Monday, Oct. 8. Supervised by Ms. Healey.
We then decided to use a well-known library named foolbox. However we ran into the same issue: imcompatible image size. Instead of changing the foolbox library, we made a very bode decision: changing the keras library as well as the foolbox library.
Which, again, did not work. The symptoms this time was, however, different. The program ran without throwing any error and terminted correctly. However the image output was either the same as the input file or completely black. A fun fact to notice here, as well as for our past week of effert, is that every single run of the program takes at least 2 minutes and may go up to several hours. As our most limited resource is time, debugging has become increasingly infeasible as the runtime of the program increases (meaning, proceeding with fewer errors on the way). So again, after spending several hours debugging the library code, we have realized that it’s
a very likely dead end, and
a waste of time to debug a library.
So we have decided to use a different method: gradient ascent. And here we ran into different issues, the primary one is that the gradient is not converging –– meaning, the gradient, or the slope of loss, is bouncing back and forth instead of reaching a steady point. What’s more problematic is that a gradient ascent program takes several hours to run, but we only have a few days. We feel, however, that this is a promising method and decided to run the program, for the first time since our project started, in parallel, distributed. So we rent several web servers online, get out every single computer we have, and run the same program at the same time, with some slight differences in parameters such as the learning rate, threshold, and/or the numbers of iterations the program should run.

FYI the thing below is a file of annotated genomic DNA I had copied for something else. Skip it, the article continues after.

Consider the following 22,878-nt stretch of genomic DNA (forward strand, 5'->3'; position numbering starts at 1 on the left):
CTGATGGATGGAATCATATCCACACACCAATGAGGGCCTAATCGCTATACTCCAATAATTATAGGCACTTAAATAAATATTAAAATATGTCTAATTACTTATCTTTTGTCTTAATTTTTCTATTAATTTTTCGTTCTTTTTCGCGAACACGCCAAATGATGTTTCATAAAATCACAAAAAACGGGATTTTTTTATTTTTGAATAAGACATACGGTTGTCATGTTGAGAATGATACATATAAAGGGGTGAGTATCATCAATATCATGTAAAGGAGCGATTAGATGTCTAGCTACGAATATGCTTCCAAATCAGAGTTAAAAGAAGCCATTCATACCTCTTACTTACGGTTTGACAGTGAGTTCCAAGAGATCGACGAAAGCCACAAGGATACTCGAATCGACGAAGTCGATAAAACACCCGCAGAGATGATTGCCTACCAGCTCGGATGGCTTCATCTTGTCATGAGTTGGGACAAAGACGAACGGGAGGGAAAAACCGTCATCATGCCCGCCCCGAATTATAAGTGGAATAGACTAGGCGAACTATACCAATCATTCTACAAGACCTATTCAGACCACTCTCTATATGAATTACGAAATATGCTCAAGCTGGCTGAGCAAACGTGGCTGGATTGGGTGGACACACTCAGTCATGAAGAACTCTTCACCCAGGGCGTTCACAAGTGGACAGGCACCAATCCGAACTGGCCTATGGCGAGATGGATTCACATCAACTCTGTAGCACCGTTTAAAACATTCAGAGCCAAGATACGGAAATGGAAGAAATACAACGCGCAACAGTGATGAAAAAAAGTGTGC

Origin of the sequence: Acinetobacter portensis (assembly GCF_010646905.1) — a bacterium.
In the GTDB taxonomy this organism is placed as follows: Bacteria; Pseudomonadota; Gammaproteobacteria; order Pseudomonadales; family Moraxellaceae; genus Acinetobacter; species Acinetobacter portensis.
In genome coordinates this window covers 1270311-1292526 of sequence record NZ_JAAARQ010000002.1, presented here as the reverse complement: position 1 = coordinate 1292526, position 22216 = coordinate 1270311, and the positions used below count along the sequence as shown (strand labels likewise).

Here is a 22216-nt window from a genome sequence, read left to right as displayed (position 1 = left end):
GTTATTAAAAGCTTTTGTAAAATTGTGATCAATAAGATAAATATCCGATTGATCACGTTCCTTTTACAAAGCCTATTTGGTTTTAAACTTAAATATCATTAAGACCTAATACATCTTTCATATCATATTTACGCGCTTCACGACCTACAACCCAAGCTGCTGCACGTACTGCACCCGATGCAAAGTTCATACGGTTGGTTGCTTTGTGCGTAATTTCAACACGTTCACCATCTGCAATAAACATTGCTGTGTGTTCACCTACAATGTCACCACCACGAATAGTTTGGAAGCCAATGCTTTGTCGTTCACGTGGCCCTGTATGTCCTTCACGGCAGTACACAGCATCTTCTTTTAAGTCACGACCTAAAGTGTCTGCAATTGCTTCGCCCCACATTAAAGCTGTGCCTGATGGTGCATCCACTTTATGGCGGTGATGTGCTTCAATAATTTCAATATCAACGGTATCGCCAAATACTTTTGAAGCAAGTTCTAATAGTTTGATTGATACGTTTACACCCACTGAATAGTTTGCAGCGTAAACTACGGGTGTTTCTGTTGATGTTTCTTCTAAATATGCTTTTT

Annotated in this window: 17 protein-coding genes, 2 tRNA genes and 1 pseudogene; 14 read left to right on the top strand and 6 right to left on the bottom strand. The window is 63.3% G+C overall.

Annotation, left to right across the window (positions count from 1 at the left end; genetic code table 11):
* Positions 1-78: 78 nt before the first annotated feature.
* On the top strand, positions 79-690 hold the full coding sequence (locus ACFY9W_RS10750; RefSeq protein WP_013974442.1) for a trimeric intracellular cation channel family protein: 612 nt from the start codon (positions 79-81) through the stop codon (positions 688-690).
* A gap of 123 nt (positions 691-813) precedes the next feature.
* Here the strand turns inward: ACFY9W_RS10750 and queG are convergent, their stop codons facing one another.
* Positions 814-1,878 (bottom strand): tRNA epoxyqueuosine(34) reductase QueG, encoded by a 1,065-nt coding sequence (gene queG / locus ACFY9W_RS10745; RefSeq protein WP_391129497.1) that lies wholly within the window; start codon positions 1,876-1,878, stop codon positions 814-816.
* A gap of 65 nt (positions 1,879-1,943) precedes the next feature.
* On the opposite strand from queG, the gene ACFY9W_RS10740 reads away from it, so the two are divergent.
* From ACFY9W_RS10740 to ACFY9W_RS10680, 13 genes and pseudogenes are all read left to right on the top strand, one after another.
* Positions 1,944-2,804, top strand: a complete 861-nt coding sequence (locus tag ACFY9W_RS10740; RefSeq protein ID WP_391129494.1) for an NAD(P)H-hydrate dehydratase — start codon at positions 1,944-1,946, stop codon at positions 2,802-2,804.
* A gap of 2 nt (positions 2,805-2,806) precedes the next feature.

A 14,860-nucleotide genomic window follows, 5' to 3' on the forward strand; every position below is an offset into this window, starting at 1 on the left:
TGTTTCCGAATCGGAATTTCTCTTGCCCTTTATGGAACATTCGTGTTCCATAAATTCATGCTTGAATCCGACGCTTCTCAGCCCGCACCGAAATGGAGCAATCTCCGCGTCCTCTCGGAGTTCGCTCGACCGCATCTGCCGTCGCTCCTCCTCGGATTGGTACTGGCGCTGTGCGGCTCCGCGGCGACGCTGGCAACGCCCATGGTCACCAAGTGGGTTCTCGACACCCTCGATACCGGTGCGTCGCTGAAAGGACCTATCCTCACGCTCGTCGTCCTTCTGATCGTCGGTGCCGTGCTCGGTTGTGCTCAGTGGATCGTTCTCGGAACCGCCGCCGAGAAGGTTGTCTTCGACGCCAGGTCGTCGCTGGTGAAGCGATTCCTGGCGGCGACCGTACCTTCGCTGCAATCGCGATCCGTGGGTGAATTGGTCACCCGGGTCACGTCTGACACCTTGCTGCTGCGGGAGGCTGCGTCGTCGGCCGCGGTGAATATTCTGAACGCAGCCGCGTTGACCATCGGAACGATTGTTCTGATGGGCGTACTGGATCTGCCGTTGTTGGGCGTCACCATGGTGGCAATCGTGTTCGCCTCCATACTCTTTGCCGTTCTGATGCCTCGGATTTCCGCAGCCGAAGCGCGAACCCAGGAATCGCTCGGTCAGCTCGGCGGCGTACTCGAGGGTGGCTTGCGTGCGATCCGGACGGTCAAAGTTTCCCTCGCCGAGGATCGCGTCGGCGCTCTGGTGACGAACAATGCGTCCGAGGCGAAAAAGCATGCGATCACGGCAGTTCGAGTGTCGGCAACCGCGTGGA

While waiting for the neural network to be trained, we also started working on a side project, which is using neural network to turn a photograph into something that looks like drawing.
Wednesday, Oct. 10. Supervised by Ms. Healey.
After many failures, we decided to use an ad-hoc method that is inspired by gradient ascent. The idea behind is basically the same. However we changed how we implement it. So instead of the standard gradient ascent method, we wrote our own implementations.
Wow, it worked! Our product is detailly documented in the summary section Adversarial Images.
And this concludes our midterm project.